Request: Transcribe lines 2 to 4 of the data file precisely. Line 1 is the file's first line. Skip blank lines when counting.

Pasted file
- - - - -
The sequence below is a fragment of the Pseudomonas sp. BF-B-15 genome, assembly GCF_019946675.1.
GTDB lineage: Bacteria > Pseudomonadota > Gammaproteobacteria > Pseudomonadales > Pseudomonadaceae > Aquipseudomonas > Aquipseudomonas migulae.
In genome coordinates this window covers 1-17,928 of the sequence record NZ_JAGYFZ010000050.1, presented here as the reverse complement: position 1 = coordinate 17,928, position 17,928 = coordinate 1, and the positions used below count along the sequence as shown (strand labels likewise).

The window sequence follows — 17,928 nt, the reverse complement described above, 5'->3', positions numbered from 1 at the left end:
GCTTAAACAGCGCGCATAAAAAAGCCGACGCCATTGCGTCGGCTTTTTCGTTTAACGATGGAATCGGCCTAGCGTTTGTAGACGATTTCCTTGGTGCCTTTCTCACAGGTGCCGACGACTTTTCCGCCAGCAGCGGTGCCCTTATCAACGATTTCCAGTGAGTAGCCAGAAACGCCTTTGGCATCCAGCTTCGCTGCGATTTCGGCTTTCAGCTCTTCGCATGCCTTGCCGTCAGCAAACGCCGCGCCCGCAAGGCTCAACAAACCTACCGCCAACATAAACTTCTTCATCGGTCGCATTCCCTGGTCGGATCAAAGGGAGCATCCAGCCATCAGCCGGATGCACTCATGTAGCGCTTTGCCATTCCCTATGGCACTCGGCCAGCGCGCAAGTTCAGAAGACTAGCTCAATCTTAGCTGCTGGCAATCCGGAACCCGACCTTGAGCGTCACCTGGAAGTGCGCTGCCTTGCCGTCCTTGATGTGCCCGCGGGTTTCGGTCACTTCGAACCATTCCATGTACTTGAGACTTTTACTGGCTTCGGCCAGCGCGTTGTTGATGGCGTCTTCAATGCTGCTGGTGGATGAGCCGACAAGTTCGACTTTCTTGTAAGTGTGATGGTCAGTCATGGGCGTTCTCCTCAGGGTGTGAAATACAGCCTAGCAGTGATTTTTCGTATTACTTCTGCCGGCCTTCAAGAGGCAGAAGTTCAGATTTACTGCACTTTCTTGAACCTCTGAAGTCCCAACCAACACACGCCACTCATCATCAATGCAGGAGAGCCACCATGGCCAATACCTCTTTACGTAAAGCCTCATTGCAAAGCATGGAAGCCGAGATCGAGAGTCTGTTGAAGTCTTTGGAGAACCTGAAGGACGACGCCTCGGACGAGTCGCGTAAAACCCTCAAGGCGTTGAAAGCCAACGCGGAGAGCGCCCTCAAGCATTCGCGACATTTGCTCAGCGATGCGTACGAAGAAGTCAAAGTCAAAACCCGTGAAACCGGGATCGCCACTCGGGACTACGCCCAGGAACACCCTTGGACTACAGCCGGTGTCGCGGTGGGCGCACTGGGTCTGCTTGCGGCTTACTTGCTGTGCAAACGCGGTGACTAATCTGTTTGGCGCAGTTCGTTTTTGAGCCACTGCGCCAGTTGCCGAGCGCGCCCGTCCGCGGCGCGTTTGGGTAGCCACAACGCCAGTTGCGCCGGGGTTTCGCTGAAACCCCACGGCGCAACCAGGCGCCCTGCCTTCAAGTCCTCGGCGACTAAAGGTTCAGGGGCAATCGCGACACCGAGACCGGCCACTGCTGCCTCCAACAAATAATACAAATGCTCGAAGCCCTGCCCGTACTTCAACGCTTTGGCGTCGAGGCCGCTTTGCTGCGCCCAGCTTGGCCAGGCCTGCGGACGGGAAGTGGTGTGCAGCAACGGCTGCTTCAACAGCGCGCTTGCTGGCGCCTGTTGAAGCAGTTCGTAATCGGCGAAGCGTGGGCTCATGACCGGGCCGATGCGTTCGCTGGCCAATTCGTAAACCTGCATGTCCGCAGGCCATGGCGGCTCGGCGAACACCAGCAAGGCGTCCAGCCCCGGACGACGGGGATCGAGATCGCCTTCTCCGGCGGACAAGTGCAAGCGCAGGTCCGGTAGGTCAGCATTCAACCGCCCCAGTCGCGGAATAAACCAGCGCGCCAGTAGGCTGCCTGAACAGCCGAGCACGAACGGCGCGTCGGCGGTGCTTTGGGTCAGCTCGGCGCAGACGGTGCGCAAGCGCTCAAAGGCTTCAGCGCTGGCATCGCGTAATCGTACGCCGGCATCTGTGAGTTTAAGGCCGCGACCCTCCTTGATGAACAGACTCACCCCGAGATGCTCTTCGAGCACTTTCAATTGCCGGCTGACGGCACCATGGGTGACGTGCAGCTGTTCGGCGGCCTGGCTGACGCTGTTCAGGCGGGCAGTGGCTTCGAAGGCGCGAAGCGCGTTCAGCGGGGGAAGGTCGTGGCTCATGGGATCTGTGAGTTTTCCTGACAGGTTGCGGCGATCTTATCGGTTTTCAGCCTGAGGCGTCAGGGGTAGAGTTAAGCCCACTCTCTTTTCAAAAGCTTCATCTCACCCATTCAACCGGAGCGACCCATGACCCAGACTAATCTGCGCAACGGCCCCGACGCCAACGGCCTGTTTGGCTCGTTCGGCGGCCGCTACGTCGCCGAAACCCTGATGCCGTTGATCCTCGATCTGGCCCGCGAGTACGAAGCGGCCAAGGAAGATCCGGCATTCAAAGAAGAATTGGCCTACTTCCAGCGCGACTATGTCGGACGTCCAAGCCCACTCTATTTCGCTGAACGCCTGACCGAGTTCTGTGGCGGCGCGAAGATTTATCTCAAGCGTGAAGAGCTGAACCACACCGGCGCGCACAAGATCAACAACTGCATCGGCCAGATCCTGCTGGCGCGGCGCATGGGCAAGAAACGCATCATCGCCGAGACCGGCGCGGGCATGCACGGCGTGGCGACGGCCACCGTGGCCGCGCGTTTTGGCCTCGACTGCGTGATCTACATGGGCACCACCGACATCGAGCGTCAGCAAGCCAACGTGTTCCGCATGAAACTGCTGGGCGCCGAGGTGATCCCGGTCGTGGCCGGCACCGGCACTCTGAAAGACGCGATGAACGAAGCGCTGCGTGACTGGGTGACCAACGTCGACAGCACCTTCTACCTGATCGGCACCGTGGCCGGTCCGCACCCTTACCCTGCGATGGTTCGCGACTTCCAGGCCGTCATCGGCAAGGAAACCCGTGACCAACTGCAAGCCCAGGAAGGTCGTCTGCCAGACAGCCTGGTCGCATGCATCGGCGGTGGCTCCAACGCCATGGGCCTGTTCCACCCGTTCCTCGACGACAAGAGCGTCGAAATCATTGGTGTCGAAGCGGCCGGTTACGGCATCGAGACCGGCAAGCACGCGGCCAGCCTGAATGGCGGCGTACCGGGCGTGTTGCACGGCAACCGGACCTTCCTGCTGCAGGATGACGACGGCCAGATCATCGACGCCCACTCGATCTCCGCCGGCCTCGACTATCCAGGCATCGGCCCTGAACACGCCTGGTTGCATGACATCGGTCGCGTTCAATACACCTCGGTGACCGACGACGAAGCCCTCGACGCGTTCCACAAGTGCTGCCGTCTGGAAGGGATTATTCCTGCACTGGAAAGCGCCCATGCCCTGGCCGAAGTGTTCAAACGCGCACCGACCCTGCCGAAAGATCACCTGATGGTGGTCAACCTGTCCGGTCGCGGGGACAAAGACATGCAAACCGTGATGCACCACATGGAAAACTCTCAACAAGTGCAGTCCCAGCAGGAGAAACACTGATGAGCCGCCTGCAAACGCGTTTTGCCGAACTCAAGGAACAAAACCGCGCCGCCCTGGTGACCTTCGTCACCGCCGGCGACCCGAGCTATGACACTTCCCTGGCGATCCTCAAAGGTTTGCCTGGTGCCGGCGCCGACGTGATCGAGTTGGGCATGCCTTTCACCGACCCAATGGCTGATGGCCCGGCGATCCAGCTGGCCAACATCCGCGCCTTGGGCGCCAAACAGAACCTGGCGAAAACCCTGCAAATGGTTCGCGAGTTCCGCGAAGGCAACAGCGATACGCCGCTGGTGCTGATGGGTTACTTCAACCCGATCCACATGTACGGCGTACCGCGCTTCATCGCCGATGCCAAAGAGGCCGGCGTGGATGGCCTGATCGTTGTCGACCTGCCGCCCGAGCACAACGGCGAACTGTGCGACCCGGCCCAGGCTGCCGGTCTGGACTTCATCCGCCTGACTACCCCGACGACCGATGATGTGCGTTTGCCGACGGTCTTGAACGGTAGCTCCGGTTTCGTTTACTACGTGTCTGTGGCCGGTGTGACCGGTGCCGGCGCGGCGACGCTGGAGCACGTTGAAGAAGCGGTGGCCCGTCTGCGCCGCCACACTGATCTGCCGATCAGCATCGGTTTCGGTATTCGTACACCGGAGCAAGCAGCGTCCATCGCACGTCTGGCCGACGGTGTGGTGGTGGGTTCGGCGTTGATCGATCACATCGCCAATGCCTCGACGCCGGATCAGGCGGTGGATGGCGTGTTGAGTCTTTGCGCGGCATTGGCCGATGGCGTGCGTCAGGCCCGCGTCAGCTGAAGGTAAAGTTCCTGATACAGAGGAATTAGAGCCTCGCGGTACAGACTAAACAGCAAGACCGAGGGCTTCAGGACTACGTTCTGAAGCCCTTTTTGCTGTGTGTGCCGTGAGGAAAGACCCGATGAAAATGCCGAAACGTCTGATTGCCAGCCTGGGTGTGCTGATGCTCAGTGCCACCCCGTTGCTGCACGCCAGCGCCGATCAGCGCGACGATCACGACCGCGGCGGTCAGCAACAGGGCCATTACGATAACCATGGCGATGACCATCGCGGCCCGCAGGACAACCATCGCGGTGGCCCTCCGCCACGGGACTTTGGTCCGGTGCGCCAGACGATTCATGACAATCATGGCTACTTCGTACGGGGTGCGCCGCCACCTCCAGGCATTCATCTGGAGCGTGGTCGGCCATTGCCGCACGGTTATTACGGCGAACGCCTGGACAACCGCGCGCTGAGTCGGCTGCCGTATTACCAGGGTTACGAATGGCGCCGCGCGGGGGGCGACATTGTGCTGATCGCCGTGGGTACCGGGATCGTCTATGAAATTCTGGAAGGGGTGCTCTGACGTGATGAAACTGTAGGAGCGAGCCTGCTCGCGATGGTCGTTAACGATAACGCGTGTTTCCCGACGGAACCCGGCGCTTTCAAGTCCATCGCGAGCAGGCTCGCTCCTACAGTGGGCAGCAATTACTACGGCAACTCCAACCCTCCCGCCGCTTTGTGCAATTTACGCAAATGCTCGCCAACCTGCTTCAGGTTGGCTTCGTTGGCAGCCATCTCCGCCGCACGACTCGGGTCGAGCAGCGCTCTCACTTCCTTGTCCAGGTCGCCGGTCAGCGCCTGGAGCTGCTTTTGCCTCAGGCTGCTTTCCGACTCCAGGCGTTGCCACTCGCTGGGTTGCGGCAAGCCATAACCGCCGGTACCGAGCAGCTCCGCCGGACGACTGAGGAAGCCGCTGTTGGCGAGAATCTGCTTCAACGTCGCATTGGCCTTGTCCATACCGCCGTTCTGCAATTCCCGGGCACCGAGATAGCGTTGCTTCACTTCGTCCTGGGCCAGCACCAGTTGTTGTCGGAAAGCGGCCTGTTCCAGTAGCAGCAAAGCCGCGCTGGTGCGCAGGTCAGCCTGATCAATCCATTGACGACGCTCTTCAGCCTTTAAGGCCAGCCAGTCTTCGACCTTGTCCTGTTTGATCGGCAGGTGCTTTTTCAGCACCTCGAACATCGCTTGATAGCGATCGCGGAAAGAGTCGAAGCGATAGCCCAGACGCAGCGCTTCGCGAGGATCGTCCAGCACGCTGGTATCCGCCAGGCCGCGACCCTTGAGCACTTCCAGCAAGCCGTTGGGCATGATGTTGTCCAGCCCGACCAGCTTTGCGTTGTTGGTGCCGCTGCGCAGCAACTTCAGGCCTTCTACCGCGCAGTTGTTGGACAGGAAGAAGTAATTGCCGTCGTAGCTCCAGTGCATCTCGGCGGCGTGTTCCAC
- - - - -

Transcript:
GTDB lineage: Bacteria > Pseudomonadota > Gammaproteobacteria > Pseudomonadales > Pseudomonadaceae > Aquipseudomonas > Aquipseudomonas migulae.
In genome coordinates this window covers 1-17,928 of the sequence record NZ_JAGYFZ010000050.1, presented here as the reverse complement: position 1 = coordinate 17,928, position 17,928 = coordinate 1, and the positions used below count along the sequence as shown (strand labels likewise).

The window sequence follows — 17,928 nt, the reverse complement described above, 5'->3', positions numbered from 1 at the left end: